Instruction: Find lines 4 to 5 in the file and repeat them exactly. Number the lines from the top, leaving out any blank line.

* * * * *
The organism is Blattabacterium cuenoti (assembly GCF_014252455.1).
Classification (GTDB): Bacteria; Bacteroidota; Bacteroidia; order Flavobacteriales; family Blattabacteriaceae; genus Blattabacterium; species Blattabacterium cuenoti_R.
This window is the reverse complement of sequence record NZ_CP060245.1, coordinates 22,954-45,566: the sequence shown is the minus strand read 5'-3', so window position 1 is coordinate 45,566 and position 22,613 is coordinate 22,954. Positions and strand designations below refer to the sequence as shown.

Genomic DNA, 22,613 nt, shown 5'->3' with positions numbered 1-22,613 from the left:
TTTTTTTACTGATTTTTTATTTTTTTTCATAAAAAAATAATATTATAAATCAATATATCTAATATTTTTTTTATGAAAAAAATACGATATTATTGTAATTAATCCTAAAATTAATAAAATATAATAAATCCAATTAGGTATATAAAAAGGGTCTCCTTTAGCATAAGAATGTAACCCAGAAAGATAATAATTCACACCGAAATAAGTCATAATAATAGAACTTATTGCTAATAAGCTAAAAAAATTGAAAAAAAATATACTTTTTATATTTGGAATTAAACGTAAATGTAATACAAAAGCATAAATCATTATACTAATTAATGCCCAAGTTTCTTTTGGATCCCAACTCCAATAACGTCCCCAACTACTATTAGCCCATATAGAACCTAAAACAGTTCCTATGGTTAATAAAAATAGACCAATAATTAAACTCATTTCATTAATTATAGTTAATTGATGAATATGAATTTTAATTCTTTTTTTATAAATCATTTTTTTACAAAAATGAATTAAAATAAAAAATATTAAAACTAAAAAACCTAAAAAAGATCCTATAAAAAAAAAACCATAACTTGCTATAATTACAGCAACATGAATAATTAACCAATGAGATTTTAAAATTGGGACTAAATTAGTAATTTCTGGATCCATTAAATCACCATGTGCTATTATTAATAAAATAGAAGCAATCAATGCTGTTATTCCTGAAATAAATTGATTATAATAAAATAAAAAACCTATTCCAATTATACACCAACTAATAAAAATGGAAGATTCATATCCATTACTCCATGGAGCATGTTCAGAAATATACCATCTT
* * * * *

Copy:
Genomic DNA, 22,613 nt, shown 5'->3' with positions numbered 1-22,613 from the left:
TTTTTTTACTGATTTTTTATTTTTTTTCATAAAAAAATAATATTATAAATCAATATATCTAATATTTTTTTTATGAAAAAAATACGATATTATTGTAATTAATCCTAAAATTAATAAAATATAATAAATCCAATTAGGTATATAAAAAGGGTCTCCTTTAGCATAAGAATGTAACCCAGAAAGATAATAATTCACACCGAAATAAGTCATAATAATAGAACTTATTGCTAATAAGCTAAAAAAATTGAAAAAAAATATACTTTTTATATTTGGAATTAAACGTAAATGTAATACAAAAGCATAAATCATTATACTAATTAATGCCCAAGTTTCTTTTGGATCCCAACTCCAATAACGTCCCCAACTACTATTAGCCCATATAGAACCTAAAACAGTTCCTATGGTTAATAAAAATAGACCAATAATTAAACTCATTTCATTAATTATAGTTAATTGATGAATATGAATTTTAATTCTTTTTTTATAAATCATTTTTTTACAAAAATGAATTAAAATAAAAAATATTAAAACTAAAAAACCTAAAAAAGATCCTATAAAAAAAAAACCATAACTTGCTATAATTACAGCAACATGAATAATTAACCAATGAGATTTTAAAATTGGGACTAAATTAGTAATTTCTGGATCCATTAAATCACCATGTGCTATTATTAATAAAATAGAAGCAATCAATGCTGTTATTCCTGAAATAAATTGATTATAATAAAATAAAAAACCTATTCCAATTATACACCAACTAATAAAAATGGAAGATTCATATCCATTACTCCATGGAGCATGTTCAGAAATATACCATCTT